To have work accepted by the Royal Academy for their Summer Exhibition is a real achievement, as they get over 10,ooo works submitted. As they say, “Nothing ventured…”
I decided to enter two of my Fine Art Photography “Invisible Beauty” Bokeh series. I’ve mentioned these before, and they don’t look like photographs at all. As you can see from the image above, they are much more like abstract paintings. The images I am entering are printed on aluminium laminate and are 1 metre wide, and there’s the complication… Works have to be delivered to the Academy in an unwrapped/unpackaged condition, which rules out most couriers, so I’m taking them myself.
It was interesting deciding what category they were, as different types of works need to be delivered on different days. After some discussion with the RA it we agreed that they were, as unframed images mounted on aluminium, best categorised as “Unglazed works”.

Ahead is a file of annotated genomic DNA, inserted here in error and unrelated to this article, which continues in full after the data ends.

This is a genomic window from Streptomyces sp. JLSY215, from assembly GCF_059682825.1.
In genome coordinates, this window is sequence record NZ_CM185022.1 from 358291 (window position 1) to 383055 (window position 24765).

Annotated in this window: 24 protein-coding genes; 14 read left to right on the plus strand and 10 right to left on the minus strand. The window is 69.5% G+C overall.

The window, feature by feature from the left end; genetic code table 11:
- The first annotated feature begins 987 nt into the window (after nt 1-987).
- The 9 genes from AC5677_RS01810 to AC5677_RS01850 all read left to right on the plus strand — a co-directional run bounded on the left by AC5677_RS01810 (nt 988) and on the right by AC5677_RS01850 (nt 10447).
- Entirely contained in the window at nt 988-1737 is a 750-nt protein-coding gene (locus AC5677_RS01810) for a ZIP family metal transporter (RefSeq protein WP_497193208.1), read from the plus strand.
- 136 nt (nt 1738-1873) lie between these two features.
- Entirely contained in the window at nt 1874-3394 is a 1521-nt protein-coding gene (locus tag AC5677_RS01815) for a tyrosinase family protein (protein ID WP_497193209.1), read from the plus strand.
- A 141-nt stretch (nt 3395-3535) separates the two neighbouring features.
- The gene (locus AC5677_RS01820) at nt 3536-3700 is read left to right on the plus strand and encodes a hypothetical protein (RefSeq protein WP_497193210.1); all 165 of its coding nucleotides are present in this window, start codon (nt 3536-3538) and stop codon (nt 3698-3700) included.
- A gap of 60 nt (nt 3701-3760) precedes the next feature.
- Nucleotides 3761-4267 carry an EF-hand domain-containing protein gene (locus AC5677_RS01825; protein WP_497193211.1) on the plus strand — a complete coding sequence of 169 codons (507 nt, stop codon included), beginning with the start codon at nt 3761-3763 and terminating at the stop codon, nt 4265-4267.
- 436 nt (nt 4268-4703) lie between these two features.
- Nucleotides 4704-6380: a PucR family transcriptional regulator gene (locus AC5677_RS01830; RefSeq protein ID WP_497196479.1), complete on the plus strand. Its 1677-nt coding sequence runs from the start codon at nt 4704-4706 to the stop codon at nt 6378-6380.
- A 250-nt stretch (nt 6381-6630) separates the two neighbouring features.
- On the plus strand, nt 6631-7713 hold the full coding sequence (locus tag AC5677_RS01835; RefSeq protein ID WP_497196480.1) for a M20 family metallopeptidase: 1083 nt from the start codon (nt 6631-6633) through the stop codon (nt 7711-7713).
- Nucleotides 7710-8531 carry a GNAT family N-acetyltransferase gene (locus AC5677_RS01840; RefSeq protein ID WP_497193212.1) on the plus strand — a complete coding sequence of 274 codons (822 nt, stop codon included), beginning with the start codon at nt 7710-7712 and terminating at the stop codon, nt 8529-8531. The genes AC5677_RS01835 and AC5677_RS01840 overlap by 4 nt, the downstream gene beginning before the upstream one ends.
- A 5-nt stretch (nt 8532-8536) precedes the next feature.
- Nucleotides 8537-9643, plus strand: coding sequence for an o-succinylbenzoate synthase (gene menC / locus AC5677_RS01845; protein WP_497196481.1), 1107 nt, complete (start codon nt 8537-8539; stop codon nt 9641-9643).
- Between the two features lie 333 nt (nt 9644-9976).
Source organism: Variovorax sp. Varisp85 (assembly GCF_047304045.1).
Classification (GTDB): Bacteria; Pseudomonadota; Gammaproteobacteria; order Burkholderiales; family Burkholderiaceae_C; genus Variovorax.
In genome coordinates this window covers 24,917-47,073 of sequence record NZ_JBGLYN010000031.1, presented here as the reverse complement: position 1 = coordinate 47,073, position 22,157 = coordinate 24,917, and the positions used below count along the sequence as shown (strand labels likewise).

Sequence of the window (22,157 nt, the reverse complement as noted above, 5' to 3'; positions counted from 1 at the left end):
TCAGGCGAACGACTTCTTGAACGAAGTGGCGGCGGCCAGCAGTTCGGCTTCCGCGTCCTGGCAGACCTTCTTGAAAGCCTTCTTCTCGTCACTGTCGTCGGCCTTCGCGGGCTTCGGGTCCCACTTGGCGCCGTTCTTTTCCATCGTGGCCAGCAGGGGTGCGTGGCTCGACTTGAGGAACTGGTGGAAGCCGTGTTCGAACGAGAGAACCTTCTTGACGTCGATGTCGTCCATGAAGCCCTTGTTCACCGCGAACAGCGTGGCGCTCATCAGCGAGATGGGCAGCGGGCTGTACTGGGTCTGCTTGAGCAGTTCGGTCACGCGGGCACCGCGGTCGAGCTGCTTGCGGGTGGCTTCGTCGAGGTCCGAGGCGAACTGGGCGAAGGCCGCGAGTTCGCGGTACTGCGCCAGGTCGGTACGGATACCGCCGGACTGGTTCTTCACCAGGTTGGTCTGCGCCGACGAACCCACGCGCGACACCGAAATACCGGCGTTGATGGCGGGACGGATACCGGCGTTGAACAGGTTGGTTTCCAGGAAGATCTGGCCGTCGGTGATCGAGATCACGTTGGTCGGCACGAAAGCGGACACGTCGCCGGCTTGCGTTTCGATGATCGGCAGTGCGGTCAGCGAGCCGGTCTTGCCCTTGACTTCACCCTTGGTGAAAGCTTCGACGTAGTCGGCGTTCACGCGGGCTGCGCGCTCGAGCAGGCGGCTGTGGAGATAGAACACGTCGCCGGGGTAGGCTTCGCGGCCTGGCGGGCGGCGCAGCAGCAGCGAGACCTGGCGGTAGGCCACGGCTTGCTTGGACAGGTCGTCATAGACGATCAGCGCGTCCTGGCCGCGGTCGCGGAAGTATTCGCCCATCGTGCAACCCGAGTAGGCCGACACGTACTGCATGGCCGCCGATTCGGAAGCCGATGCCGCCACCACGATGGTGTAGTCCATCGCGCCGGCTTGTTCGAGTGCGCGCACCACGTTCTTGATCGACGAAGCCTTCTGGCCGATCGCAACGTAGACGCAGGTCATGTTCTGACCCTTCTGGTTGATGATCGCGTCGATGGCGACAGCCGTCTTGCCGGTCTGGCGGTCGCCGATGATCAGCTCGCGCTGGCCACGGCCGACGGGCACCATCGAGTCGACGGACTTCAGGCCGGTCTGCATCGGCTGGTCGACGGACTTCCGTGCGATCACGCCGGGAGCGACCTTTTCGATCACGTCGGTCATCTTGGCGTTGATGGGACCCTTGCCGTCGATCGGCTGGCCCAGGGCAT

To keep them in great condition I’ve had to get some corner protectors and side protection foam. With the foam on, the two works just fit into my exhibition board carrying case; it might have been made for them. There’s no parking at the RA so it’s down to public transport. I’ve sorted out a route which involves no changes of Tube line, which will be useful with a large bag to lug around.
So off to the RA I go, and I’ll keep you posted as to how I get on. Wish me luck!
PS Once the works are safely delivered, I’ll be free to spend some time in London doing some street photography with my Panasonic GF1 and 20mm lens. It’s a perfect combination for that.
Normally I blog about photography rather than cameras, but this post is a bit different.